Eggs are one of the most nutritionally controversial foods, with some health experts swearing to their protein-packed incredible edibleness and others calling eggs as bad for the heart as smoking cigarettes. New evidence comes down on the against-eggs side, suggesting eggs do increase a person’s risk of developing heart problems—but not for the reasons most suspect.
The association between eggs and heart disease may have little to do with the longterm scapegoats, fat and cholesterol. Researchers suspect the risk actually has to do with lecithin, a compound found in eggs that reacts with bacteria in the human gut.
[In the} study, published this week in the New England Journal of Medicine, Stanley Hazen, of the Cleveland Clinic in Ohio, and colleagues, add more evidence to the growing pile that shows at least where heart disease is concerned, gut bacteria play an important role in the link between diet and health.
In a statement, Hazen—head of Preventive Cardiology at the Cleveland Clinic—said his team’s work is part of the charge to find “new pathways to attack heart disease.”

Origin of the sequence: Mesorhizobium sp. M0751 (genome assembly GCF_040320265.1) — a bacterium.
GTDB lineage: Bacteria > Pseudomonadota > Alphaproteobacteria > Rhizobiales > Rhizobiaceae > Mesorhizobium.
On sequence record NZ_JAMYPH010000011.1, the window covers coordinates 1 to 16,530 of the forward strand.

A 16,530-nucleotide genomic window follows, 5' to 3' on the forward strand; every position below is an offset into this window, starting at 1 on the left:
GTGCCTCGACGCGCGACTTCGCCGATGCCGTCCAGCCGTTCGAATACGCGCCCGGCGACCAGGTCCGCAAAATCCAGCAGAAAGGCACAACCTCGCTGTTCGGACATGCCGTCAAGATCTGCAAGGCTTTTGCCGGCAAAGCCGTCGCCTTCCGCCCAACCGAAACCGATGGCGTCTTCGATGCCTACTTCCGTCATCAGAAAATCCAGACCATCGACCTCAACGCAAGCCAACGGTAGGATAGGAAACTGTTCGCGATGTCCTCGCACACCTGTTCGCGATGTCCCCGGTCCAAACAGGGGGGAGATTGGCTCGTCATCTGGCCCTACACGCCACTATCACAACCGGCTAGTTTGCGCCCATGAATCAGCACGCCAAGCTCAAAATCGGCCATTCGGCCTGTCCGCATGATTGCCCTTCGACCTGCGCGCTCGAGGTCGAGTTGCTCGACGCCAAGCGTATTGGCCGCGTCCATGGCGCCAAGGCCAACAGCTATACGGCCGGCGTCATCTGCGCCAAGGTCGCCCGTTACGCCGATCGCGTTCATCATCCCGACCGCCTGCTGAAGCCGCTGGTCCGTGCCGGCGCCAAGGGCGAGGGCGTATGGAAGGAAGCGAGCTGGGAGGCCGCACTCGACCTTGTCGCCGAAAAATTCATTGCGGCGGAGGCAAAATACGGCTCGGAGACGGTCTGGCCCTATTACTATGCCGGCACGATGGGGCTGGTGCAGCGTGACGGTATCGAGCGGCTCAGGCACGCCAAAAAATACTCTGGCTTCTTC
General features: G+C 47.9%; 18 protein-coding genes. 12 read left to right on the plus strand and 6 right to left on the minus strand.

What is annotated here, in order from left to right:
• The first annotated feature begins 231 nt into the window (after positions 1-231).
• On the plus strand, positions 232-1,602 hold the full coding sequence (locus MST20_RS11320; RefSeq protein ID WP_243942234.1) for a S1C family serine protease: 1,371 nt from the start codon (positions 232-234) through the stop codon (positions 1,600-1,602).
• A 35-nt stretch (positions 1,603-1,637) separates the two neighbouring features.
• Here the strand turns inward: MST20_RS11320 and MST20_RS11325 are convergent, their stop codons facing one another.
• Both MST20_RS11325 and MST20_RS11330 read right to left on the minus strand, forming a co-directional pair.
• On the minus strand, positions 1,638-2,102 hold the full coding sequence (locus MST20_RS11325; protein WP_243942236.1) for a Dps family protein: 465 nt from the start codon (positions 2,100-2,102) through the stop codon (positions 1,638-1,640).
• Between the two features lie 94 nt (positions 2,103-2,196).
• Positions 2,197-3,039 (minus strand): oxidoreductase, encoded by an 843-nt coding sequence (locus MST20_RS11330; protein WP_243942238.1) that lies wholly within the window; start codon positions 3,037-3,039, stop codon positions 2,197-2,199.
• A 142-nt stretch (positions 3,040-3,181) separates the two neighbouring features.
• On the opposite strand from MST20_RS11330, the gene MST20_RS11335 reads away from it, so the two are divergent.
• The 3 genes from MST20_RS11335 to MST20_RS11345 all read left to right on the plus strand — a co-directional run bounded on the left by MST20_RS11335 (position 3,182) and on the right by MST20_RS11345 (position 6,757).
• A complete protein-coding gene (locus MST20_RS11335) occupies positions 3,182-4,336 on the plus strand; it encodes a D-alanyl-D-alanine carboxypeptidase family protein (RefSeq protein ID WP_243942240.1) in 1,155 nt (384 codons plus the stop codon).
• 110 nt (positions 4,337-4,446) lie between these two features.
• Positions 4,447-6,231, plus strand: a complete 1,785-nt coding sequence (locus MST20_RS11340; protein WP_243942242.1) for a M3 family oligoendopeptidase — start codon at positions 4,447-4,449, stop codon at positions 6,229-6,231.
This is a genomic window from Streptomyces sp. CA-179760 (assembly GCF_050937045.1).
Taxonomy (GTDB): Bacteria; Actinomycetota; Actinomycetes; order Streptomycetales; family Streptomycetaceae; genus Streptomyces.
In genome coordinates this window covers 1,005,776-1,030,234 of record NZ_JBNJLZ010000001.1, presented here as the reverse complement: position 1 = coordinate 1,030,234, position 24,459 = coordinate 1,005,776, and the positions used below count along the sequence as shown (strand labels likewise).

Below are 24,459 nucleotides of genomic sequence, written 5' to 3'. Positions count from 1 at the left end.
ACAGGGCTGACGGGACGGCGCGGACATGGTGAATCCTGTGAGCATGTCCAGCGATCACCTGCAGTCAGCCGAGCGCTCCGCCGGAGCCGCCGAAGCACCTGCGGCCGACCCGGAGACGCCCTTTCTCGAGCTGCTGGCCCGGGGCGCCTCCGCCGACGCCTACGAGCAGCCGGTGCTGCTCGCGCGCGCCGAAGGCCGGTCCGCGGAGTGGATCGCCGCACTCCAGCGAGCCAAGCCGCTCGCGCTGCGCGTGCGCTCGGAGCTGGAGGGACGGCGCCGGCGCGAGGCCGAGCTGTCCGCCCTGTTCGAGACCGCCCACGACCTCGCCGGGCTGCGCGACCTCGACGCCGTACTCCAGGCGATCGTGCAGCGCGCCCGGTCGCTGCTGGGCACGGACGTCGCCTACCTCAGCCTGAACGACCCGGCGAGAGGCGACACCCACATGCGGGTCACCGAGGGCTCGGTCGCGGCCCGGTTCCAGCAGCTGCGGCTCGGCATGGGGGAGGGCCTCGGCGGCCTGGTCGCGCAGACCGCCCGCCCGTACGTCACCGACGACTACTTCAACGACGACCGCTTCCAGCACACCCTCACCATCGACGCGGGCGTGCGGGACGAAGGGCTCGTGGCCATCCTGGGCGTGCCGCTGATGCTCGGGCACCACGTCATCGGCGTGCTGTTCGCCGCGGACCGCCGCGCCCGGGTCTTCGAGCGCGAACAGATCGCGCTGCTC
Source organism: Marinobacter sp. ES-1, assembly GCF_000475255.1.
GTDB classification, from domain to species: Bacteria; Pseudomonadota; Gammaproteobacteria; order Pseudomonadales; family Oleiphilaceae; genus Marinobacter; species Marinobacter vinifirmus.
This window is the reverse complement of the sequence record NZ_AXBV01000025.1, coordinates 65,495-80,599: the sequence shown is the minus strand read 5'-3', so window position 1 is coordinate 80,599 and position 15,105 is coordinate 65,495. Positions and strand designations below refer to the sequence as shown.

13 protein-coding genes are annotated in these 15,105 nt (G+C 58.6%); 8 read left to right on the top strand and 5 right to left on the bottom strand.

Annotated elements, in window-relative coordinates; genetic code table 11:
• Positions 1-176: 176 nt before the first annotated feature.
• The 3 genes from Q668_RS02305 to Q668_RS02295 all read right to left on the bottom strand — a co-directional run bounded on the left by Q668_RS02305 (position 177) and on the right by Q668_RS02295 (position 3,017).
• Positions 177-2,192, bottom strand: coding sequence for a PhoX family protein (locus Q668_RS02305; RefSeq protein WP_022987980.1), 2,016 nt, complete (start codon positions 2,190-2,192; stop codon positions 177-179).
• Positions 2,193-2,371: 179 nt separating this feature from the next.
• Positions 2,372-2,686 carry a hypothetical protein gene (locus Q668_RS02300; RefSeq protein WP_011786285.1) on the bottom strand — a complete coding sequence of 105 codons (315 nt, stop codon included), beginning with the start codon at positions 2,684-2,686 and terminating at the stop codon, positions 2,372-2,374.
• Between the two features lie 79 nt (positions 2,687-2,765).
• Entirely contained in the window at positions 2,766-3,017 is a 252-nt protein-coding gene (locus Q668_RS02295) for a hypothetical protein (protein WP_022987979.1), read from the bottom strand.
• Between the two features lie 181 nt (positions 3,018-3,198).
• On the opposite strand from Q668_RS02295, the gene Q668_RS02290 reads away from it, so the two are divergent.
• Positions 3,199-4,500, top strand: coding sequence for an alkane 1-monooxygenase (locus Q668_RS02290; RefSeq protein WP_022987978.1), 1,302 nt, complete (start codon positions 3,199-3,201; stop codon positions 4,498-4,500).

And thank goodness! For so long, the link between cholesterol and heart disease has opened more questions than provided answers. It was always tangential at best, but people clung to it in the absence of other, more plausible or better supported mechanisms.
Now we know that everything from omega-6 fatty acids to the digestive habits of gut probiotics are working for or against a healthy heart and blood vessels. It’s amazing, because it brings us so much closer to preventing and treating heart issues effectively. But it’s also scary, because the picture is complicated, and people don’t really like complicated nutrition messages.
Speaking of which … back to eggs. The egg-based nutrient, lecithin, is another compound that bacteria in the gut digest into artery-clogging metabolite TMAO. We know from previous studies that high blood levels of TMAO are associated with greater heart disease risk. In this latest clinical study, Hazen and team asked participants to eat two hard-boiled eggs, then measured their blood TMAO.
But when these same participants took a course of antibiotics (to wipe out their gut bacteria), their blood TMAO went down, and even eating eggs again did not raise it back up. This showed gut bacteria are essential for producing TMAO.
Only eat eggs when you’re on antibiotics? That seems to be one takeaway here, I guess.
In the second part of the study, the researchers tracked participants for three years. They found people with higher blood levels of TMAO were more likely to have a heart attack or stroke in this period, regardless of other risk factors and blood test results.
Earlier this month, the same team of researchers reported how L-carnitine—a compound found naturally in red meat and added to energy drinks—can contribute to heart disease and stroke. The clincher there was also gut bacteria, which digest L-carnitine to produce TMAO.